Greenblatt et al., 2004. The Ozobranchus leech is a candidate mechanical vector for the fibropapilloma-associated turtle herpesvirus found latently infecting skin tumors on Hawaiian green turtles (Chelonia mydas). Virology, 321:101-110.
McGowin et al., 2010. Genetic barcoding of marine leeches (Ozobranchus spp.) from Florida sea turtles and their divergence in host specificity. Molecular Ecology Resources, doi: 10.111/j.1755-0998.2010.02946.x.
RE: Potential link between fibropapillomatosis in Hawai'ian marine turtles and non-native algae
vanhoutan replied to Mathias_Ackermann on 24 May 2011 at 16:51 GMT
Thanks for your comments Mathias and your interest in our research.
George Balazs collected O. branchiatus leeches in 1976 at Necker in the Northwestern Hawaiian Islands. More importantly, marine leeches are only seen in a very small portion of turtles of green turtles here in Hawaii. The Greenblatt study only found herpesvirus DNA in some of the leeches they collected. Abbott's book on Hawaiian rhodophytes (cited in our paper) states that the 1950s was when nonnative macroalgae were introduced to Hawaii. She is the authority on the subject. Celia was one of her students and one of my collaborators and a friend. In her testimony she was referring to several mari/aquaculture projects which notoriously began in Kaneohe Bay in the 70s. Her main work has been to undo the devastating impacts of those now abandoned commercial (and illegal) projects. And that was the subject of her testimony. Incidentally, it is not simply the reds, but chlorophytes as well.
Herbst shows that the viruses themselves have been around for tens of 1000s of years, even in Hawaii. But only in the last few decades has the disease emerged. Your idea of a contemporary virus transfer is inconsistent with Herbst's viral genome analysis. He concluded that ecological/environmental factors must have emerged that promote the virus. Our paper begins with that result and applies almost 30 years of data examining spatial and temporal variation, clustering, and incidence. Our restuls show strong links to a local cause stemming from land-based Nitrogen and macroalgae. These links are not simply supported by the data, they are the data. The explanation of these patterns involving foraging and arginine sequestration and herpes promotion is extremely well supported. Dozens of studies from virology, immunology, histopathology, oncology, plant physiology, geospatial analysis, foraing ecology, natural history, and our own field studies support this link. Since we've published this paper, I have been contacted by cancer researchers all over the world revealing their own research programmes in arginine and tumor-formation, but in human cancers.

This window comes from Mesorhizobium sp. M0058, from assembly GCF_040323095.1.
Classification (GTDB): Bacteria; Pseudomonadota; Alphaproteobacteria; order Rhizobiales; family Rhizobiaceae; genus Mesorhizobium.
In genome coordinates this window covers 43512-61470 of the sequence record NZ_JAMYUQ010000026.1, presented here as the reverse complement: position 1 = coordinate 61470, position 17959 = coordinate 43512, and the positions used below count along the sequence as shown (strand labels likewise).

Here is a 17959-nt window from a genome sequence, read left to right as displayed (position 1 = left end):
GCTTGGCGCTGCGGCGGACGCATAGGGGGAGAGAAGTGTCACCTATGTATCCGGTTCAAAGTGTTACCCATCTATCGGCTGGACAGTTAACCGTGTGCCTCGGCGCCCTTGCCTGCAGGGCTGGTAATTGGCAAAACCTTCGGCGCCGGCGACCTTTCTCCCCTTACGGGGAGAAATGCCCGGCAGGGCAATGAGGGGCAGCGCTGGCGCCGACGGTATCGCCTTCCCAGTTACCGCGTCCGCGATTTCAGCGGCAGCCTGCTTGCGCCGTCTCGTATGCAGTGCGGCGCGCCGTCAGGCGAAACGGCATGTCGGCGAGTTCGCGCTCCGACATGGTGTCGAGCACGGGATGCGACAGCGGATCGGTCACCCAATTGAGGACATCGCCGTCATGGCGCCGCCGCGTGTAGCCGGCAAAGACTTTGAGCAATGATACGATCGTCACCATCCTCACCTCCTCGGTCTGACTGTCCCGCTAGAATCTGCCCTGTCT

We currently are testing the ideas put forth in the Discussion and have some fascinating results already. Nonnative algae have an amazing capacity to convert solar energy and N into tissue. We hope to be able to share the results of this work soon.